How Can I Determine the 20 Largest Files on a Computer?


Hey, Scripting Guy! Question

Hey, Scripting Guy! How can I determine the 20 largest files on a computer?

— PW

SpacerHey, Scripting Guy! AnswerScript Center

Hey, PW. Having recently returned from a vacation in Europe, the Scripting Guy who writes this column now understands that there are different ways to do things. Some of these would be difficult to adjust to on a regular basis: for example, ordering a soft drink in a restaurant and getting a teeny-tiny little glass with no ice and without free refills still seems like a crime against humanity. Other things – like getting 6-8 weeks of paid vacation each year – would be a bit easier to accept. The point is not that any of these are good (crepes smothered in dark chocolate sauce) or bad (pastries filled with – and we are not making this up – snails). The point is that it’s OK to do and to try different things.

Which is just a way of rationalizing the fact that, unlike our usual approach, this time we aren’t going to provide you with a solution that’s built into the operating system. Determining the 20 largest files on a computer is theoretically possible using nothing more than WMI; however, the script would be a bit cumbersome to write, and might take hundreds of thousands of years to run. (Which, coincidentally enough, is the same amount of time that elapses between the moment you finish your meal and the moment your Parisian waiter brings you the check.) If WMI represented the only way to find the 20 largest files we’d bite the old bullet and do that. But there’s a much better and much easier way to do this: download, install, and use Log Parser 2.2.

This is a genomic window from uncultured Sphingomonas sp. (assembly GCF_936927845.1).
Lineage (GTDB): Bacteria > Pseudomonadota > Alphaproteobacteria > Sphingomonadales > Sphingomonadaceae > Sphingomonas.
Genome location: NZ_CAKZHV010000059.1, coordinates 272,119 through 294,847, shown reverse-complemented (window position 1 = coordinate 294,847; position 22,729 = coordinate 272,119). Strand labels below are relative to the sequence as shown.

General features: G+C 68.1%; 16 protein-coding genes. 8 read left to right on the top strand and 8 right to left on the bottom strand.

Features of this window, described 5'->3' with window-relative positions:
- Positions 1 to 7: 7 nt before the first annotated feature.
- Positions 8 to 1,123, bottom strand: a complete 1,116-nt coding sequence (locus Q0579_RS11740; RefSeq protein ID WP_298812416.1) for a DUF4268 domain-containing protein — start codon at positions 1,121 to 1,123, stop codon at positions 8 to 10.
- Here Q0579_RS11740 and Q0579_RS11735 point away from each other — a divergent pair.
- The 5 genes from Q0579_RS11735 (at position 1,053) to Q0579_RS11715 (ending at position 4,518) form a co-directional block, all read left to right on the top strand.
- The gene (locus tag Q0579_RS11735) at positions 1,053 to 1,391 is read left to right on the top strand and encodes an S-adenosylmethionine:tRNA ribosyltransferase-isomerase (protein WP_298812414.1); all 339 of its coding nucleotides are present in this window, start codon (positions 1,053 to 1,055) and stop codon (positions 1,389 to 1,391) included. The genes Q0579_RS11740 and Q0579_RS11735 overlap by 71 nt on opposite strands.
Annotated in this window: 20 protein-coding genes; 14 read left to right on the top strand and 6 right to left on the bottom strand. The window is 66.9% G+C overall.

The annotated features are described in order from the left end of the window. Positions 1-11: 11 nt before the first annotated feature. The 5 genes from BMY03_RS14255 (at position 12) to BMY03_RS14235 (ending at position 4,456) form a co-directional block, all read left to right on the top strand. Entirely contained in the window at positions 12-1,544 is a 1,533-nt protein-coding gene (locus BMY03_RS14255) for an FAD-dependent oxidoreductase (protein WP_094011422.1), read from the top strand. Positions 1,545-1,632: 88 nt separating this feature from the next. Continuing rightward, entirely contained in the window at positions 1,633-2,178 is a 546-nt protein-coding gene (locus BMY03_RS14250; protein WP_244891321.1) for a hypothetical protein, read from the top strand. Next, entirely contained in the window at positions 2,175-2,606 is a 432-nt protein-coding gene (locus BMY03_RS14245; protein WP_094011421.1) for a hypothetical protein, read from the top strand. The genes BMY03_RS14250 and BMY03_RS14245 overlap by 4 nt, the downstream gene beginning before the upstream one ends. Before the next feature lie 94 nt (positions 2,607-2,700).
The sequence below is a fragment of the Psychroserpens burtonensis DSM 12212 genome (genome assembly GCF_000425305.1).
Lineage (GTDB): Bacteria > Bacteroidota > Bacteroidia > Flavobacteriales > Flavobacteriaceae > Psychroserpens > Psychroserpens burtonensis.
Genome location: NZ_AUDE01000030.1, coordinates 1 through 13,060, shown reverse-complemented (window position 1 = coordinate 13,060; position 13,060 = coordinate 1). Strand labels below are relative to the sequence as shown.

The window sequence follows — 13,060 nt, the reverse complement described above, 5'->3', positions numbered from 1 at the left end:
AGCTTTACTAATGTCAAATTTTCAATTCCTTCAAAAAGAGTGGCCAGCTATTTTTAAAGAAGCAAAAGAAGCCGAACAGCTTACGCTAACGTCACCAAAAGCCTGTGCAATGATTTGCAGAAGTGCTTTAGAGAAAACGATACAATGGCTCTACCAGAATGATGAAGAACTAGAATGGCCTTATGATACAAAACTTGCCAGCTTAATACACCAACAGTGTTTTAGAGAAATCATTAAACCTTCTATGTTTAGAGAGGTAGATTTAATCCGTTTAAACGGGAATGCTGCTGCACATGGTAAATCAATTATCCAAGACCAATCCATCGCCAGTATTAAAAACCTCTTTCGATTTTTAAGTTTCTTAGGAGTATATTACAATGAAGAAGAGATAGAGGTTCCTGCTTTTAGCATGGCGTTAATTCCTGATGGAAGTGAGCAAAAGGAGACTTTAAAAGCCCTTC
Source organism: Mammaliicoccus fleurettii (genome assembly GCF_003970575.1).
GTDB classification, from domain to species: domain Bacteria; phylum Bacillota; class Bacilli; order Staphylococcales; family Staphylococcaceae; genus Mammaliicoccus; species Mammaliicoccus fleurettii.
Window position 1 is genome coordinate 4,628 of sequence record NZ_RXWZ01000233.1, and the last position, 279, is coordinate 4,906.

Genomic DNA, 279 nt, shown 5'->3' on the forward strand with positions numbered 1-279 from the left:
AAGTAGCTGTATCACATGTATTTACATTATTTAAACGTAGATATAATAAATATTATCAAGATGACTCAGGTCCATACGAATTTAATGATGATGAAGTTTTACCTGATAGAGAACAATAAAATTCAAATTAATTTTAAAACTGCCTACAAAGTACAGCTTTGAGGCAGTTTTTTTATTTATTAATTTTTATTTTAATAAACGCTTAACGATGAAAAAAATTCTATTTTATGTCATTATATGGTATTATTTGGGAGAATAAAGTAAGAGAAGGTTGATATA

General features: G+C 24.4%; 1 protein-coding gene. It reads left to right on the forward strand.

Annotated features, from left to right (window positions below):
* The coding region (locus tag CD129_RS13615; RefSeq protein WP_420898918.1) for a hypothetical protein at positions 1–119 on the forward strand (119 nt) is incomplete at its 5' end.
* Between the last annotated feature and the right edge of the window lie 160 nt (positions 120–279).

If you aren’t familiar with Log Parser 2.2, you should take a look at this Tales from the Script column. Log Parser is a nifty little utility that, as the name implies, makes it quick and easy to parse plain-text log files. However, Log Parser also makes it quick and easy to parse event logs, the file system, the registry, even Active Directory. After you’ve installed Log Parser, retrieving (and sorting) the 20 largest files on a computer requires just a couple minutes of processing time, and involves a script no more complicated than this:

Set objLogParser = CreateObject(“MSUtil.LogQuery”)
Set objInputFormat = CreateObject(“MSUtil.LogQuery.FileSystemInputFormat”)
objInputFormat.Recurse = -1

Set objOutputFormat = CreateObject(“MSUtil.LogQuery.NativeOutputFormat”) objOutputFormat.rtp = -1

strQuery = “SELECT Top 20 Path, Size FROM ‘C:\*.*, D:\*.*’ ORDER BY Size DESC” objLogParser.ExecuteBatch strQuery, objInputFormat, objOutputFormat

We won’t explain this script in great detail today; for that level of information you should take a look at the Tales from the Script column. We will note, however, that the script begins by creating an instance of the MSUtil.LogQuery object, then uses this line of code to indicate that we want to work with items in the file system:

Set objInputFormat = CreateObject(“MSUtil.LogQuery.FileSystemInputFormat”)